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Heads Up: Shuttle Discovery and the ISS.

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Heads Up: Shuttle Discovery and the ISS.

Old 28th Feb 2011, 15:54
  #21 (permalink)  
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Thanks O&H - do I read there that they are shifting orbit out a bit?
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Old 1st Mar 2011, 17:44
  #22 (permalink)  
 
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Amazing sight tonight.
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Old 1st Mar 2011, 19:18
  #23 (permalink)  
 
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Saw it earlier tonight. Pretty cool, seemed like it flew directly overhead even though i knew it was over francei at the time. I've got a fairly good camera with a 70-300mm zoom lens but the photos were fairly unsteady. Off to jessops (other camera stores also available) to buy a tripod to try and get something decent tomorrow night.
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Old 1st Mar 2011, 19:24
  #24 (permalink)  
 
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Just seen it over Cheshire....very bright disappeared nearly overhead south of west after rising due west....looked like somebody turned the lights off....but I presume it went into the earth's shadow???....no shape discernible though my x12 binos.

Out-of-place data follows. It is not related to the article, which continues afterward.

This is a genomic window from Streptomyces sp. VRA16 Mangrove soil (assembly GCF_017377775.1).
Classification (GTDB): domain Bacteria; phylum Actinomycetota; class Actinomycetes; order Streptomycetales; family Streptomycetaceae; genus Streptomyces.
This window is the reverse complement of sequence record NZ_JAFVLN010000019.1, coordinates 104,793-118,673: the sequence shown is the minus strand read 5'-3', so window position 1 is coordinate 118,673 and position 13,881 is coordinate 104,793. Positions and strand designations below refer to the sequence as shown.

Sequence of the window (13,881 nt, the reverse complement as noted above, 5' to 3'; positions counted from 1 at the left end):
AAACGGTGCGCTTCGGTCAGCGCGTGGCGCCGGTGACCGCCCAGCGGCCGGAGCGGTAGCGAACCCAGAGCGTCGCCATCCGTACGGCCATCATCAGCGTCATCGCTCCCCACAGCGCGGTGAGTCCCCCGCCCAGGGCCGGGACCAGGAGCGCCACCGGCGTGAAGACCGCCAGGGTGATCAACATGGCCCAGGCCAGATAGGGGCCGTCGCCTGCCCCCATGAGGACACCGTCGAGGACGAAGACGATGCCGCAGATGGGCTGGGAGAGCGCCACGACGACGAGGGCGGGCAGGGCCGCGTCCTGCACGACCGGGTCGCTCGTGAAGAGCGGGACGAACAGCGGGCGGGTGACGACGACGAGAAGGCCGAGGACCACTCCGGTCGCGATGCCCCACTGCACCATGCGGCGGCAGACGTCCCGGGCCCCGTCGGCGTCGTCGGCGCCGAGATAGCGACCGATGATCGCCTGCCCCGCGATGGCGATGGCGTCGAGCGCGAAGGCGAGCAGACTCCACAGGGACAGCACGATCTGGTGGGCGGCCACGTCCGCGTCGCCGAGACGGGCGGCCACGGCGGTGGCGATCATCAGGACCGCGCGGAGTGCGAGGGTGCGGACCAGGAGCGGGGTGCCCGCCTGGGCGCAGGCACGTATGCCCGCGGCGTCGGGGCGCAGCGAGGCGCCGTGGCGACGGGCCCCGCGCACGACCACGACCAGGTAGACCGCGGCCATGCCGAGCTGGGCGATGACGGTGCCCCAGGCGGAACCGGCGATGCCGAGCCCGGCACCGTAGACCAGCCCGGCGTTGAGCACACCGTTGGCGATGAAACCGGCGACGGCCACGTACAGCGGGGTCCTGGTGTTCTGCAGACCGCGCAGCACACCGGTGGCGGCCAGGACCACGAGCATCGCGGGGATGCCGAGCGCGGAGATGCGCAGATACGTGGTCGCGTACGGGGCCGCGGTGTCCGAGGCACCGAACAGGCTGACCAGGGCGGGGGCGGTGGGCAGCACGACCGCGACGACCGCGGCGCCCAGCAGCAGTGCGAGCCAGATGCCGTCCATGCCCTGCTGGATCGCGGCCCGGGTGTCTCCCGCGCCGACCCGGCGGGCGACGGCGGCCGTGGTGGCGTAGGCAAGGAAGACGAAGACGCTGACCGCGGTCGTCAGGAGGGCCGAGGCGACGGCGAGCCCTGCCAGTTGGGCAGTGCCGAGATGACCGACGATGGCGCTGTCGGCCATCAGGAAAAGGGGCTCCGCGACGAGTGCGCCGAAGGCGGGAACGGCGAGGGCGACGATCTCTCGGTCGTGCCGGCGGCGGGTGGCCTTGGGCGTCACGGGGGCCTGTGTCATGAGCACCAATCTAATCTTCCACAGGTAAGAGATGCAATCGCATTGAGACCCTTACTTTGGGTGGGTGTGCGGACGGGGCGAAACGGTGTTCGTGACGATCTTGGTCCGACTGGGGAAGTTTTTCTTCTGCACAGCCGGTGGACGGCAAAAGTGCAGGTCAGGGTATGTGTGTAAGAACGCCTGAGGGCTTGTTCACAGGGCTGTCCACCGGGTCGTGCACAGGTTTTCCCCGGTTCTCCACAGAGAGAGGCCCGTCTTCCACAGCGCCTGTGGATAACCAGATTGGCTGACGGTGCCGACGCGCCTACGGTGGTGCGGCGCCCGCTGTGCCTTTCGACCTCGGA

Nick.
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Old 2nd Mar 2011, 17:22
  #25 (permalink)  
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If I've read it right, it should be almost right overhead the southern UK at 18:48 this evening.

Nice and clear here for once, mut make sure I don't nod off!
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Old 2nd Mar 2011, 18:12
  #26 (permalink)  
 
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God it moves!